Earlier today, U.S. Secretary of Labor Alexander Acosta announced the withdrawal of the U.S. Department of Labor’s informal guidance on joint employment and independent contractors issued during the Obama administration. The announcement states that the withdrawal does not “change the legal responsibilities of employers under the Fair Labor Standards Act and the Migrant and Seasonal Agricultural Worker Protection Act” and that the DOL “will continue to fully and fairly enforce all laws within its jurisdiction.” We will keep you updated on any additional word from the DOL on these issues, but it appears that by withdrawing these guidelines, the new administration is taking a first step away from attempts of the Obama administration and the NLRB to expand concepts of joint employment.
Category Archives: Independent Contractor
As fall approaches and students head back to school, The Employment Lawyers are taking a look back and a look ahead at issues in labor and employment law. Join us for an informational webinar to review developments over the past year and discuss tips to keep your workplace practices current in the coming year.
Thursday, September 17, 2015
12:00 pm – 1:30 pm (CDT)
CLICK HERE TO REGISTER
- Proposed changes to overtime regulations that will make more employees overtime-eligible
- New standards in accommodating religious practices and pregnancy
- The NLRB’s “quickie” election rules and what they mean for union organizing efforts
- Raising the standard to establish that a worker is properly classified as an independent contractor
- The EEOC’s new position on wellness programs and disability discrimination
- Expanding employee retaliation and whistleblower claims
- New state and local laws that impact minimum wage, paid sick leave and accommodation requirements
CLE Credit Available | This program has been submitted to the HR Certification Institute for review.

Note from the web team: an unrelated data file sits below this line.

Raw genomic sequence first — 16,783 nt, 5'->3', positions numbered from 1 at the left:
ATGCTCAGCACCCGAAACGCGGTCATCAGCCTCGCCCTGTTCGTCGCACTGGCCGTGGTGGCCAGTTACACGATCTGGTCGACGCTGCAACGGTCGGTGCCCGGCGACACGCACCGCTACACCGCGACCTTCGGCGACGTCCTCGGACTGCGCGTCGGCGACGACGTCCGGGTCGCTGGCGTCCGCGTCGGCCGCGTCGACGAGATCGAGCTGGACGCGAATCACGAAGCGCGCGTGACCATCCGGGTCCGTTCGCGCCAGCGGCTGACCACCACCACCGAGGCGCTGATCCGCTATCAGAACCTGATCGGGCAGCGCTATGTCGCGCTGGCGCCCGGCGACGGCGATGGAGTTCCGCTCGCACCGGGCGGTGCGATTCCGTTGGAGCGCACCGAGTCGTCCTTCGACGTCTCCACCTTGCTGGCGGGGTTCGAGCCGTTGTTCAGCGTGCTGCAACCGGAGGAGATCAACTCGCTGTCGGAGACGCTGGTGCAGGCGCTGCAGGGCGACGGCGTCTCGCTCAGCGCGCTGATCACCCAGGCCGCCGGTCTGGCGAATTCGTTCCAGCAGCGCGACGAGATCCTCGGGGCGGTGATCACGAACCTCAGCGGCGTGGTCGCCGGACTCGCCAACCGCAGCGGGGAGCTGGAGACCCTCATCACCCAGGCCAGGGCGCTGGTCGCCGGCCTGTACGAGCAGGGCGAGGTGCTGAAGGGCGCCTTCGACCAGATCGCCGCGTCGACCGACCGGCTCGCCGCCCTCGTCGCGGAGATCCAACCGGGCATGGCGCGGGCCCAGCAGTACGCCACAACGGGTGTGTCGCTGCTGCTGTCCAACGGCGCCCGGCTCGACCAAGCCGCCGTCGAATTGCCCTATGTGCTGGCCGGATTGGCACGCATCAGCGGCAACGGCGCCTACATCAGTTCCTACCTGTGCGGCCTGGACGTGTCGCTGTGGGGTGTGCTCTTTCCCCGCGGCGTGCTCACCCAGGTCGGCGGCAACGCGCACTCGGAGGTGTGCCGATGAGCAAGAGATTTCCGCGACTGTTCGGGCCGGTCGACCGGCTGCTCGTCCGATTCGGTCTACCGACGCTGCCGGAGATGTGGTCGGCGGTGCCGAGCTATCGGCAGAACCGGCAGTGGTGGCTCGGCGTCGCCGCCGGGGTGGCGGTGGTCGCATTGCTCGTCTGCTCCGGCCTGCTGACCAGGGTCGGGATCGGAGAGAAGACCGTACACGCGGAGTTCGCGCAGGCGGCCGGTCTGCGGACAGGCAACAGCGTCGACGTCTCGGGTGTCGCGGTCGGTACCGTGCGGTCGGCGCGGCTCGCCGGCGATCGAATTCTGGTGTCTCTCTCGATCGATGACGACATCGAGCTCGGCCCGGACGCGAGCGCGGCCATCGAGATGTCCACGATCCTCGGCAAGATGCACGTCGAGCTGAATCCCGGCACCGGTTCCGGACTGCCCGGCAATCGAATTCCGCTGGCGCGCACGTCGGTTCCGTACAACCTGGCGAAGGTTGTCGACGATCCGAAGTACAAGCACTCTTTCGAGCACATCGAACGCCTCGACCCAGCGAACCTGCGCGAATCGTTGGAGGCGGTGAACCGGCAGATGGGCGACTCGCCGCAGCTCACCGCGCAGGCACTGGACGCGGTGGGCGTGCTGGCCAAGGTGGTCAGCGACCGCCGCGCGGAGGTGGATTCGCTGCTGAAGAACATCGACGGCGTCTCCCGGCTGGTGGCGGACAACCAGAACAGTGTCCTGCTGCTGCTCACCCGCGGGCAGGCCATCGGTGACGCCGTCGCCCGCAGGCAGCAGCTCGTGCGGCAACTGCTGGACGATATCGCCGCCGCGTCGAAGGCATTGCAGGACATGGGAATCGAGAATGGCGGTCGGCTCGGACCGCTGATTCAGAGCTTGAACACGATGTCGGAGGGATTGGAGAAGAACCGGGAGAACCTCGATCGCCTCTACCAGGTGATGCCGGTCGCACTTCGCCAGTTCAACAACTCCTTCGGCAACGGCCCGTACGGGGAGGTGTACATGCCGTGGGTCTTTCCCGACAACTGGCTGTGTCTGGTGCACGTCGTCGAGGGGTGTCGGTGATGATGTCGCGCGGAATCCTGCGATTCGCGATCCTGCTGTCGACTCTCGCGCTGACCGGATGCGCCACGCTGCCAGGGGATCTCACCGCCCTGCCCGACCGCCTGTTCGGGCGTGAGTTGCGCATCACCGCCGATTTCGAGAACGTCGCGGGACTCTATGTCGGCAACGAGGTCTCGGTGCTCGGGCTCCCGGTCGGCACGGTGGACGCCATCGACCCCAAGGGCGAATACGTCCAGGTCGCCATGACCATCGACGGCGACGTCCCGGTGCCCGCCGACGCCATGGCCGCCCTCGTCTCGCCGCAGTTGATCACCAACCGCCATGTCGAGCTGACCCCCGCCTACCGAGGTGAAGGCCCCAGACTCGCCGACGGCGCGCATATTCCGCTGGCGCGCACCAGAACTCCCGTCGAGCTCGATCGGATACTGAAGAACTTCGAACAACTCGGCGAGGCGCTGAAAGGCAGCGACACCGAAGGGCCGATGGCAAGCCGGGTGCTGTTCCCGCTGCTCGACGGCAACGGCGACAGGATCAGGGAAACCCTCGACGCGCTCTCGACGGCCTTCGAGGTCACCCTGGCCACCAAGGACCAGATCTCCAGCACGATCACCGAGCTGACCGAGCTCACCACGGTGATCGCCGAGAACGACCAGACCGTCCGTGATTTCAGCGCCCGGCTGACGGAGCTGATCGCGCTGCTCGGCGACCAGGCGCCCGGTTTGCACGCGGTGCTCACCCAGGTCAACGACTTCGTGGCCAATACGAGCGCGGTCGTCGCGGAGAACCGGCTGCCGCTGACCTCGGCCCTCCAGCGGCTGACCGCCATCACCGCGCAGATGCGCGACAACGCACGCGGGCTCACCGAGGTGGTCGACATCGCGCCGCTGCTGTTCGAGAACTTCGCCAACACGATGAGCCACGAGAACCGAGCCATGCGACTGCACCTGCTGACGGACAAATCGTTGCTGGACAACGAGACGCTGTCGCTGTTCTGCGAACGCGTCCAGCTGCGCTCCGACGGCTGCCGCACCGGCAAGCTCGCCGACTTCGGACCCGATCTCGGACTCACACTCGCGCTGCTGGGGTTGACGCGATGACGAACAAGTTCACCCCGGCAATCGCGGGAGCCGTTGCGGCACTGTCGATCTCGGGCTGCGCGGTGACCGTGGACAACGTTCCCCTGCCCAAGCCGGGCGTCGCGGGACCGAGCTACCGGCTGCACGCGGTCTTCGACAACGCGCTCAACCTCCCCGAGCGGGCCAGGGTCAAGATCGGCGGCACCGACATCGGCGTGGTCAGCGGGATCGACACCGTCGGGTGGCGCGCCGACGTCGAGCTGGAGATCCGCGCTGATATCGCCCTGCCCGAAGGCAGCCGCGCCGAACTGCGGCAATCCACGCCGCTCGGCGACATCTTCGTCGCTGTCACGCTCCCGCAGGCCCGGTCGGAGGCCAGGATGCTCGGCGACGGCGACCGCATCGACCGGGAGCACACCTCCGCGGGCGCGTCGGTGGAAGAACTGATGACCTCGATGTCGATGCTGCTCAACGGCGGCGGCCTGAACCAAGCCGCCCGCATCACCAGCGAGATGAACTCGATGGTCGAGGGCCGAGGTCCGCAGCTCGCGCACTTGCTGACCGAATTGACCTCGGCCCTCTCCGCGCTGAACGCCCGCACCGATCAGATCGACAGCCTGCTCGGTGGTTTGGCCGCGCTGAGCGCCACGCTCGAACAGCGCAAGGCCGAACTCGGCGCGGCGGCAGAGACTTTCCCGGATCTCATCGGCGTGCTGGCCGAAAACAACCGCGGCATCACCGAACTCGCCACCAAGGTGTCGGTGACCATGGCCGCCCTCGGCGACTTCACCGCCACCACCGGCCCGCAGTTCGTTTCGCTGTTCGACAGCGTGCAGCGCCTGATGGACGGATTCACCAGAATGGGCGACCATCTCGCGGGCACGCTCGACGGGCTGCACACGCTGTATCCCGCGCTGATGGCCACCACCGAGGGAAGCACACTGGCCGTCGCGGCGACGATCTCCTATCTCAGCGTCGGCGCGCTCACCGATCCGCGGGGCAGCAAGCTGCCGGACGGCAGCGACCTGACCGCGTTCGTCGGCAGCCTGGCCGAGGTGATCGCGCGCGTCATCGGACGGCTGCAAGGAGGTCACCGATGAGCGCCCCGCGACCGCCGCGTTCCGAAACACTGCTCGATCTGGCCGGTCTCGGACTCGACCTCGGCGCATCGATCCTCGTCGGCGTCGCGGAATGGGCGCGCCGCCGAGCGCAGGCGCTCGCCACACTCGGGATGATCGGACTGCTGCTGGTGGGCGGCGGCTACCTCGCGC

Contact Annie Darmofal at 312.476.7626 or email@example.com
Two recent developments are a good reminder that companies who have independent contractors are under increased scrutiny and face a high bar in establishing that independent contractors are properly classified as such — and not employees.
On July 15th, the Department of Labor issued a guidance saying that most workers qualify as employees under the Fair Labor Standards Act (FLSA) regardless of what the worker and the company may have agreed to. The guidance doesn’t announce a new test for independent contractor status. Instead, it starts with the “economic realities” test for independent contrator status that courts regularly use and a reads it together with a broad view of the FLSA’s definition of employ to reach a conclusion that most independent contractors are misclassified and should, instead, be treated as employees.
The DOL’s guidance was close on the heels of a decision by the Seventh Circuit Court of Appeals, which reversed the lower court and ruled that FedEx delivery drivers are employees under Kansas state law, not independent contractors. In making its decision, the 7th Circuit certified the question of whether the drivers were employees under the Kansas Wage Payment Act to the Kansas Supreme Court. The Kansas Supreme Court, applying a 20-factor test, found that the drivers were employees because FedEx, among other things, assigns drivers their routes; requires them to check in with FedEx managers at the start of their day; regulates their appearance; and decides whether to hire a driver after the driver submits resumes and references like any other employee.
So what are the consequences of misclassification? Companies that misclassify employees as independent contractors face penalties for failing to pay employment taxes, for failing to withhold taxes from pay, for failing to comply with wage and hour requirements (such as overtime), for failing to contribute to unemployment compensation, and for failing to comply with other employment-related laws. In addition, the Affordable Care Act opens companies that misclassify workers to significant penalties — both based on failure to offer coverage to the required portion of the workforce and where a misclassified worker obtains coverage on an exchange.
In light of these developments, we strongly recommend that any company that has independent contractors work with counsel to determine if these workers are properly classified. A thorough review now could save you lots of money, time, and aggravation later.